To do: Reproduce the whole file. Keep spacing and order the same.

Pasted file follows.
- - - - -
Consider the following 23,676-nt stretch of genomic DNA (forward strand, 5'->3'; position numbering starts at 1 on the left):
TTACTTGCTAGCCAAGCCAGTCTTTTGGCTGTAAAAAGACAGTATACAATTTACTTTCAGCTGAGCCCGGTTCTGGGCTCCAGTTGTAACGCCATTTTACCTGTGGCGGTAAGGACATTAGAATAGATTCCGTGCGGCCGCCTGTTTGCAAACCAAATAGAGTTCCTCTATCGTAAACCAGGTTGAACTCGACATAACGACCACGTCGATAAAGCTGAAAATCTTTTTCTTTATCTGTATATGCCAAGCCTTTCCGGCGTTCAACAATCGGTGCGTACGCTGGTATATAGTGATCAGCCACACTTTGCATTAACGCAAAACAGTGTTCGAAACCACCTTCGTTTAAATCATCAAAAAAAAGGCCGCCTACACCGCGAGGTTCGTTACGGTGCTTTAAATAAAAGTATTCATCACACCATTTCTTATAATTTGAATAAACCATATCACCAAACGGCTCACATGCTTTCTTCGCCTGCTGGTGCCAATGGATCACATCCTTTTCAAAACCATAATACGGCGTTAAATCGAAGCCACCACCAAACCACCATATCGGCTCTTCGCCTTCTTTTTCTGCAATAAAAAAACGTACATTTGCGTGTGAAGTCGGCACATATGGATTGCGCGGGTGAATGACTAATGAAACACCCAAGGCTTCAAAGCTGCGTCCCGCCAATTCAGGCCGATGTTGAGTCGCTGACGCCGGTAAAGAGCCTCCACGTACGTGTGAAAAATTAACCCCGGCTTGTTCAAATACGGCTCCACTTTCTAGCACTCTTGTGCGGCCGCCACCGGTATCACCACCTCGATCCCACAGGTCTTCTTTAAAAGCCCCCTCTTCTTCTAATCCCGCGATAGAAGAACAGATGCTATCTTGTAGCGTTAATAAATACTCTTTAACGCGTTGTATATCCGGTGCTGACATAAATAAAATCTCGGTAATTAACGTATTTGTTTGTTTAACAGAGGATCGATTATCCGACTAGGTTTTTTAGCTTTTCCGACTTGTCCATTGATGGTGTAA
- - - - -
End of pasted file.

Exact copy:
Consider the following 23,676-nt stretch of genomic DNA (forward strand, 5'->3'; position numbering starts at 1 on the left):
TTACTTGCTAGCCAAGCCAGTCTTTTGGCTGTAAAAAGACAGTATACAATTTACTTTCAGCTGAGCCCGGTTCTGGGCTCCAGTTGTAACGCCATTTTACCTGTGGCGGTAAGGACATTAGAATAGATTCCGTGCGGCCGCCTGTTTGCAAACCAAATAGAGTTCCTCTATCGTAAACCAGGTTGAACTCGACATAACGACCACGTCGATAAAGCTGAAAATCTTTTTCTTTATCTGTATATGCCAAGCCTTTCCGGCGTTCAACAATCGGTGCGTACGCTGGTATATAGTGATCAGCCACACTTTGCATTAACGCAAAACAGTGTTCGAAACCACCTTCGTTTAAATCATCAAAAAAAAGGCCGCCTACACCGCGAGGTTCGTTACGGTGCTTTAAATAAAAGTATTCATCACACCATTTCTTATAATTTGAATAAACCATATCACCAAACGGCTCACATGCTTTCTTCGCCTGCTGGTGCCAATGGATCACATCCTTTTCAAAACCATAATACGGCGTTAAATCGAAGCCACCACCAAACCACCATATCGGCTCTTCGCCTTCTTTTTCTGCAATAAAAAAACGTACATTTGCGTGTGAAGTCGGCACATATGGATTGCGCGGGTGAATGACTAATGAAACACCCAAGGCTTCAAAGCTGCGTCCCGCCAATTCAGGCCGATGTTGAGTCGCTGACGCCGGTAAAGAGCCTCCACGTACGTGTGAAAAATTAACCCCGGCTTGTTCAAATACGGCTCCACTTTCTAGCACTCTTGTGCGGCCGCCACCGGTATCACCACCTCGATCCCACAGGTCTTCTTTAAAAGCCCCCTCTTCTTCTAATCCCGCGATAGAAGAACAGATGCTATCTTGTAGCGTTAATAAATACTCTTTAACGCGTTGTATATCCGGTGCTGACATAAATAAAATCTCGGTAATTAACGTATTTGTTTGTTTAACAGAGGATCGATTATCCGACTAGGTTTTTTAGCTTTTCCGACTTGTCCATTGATGGTGTAA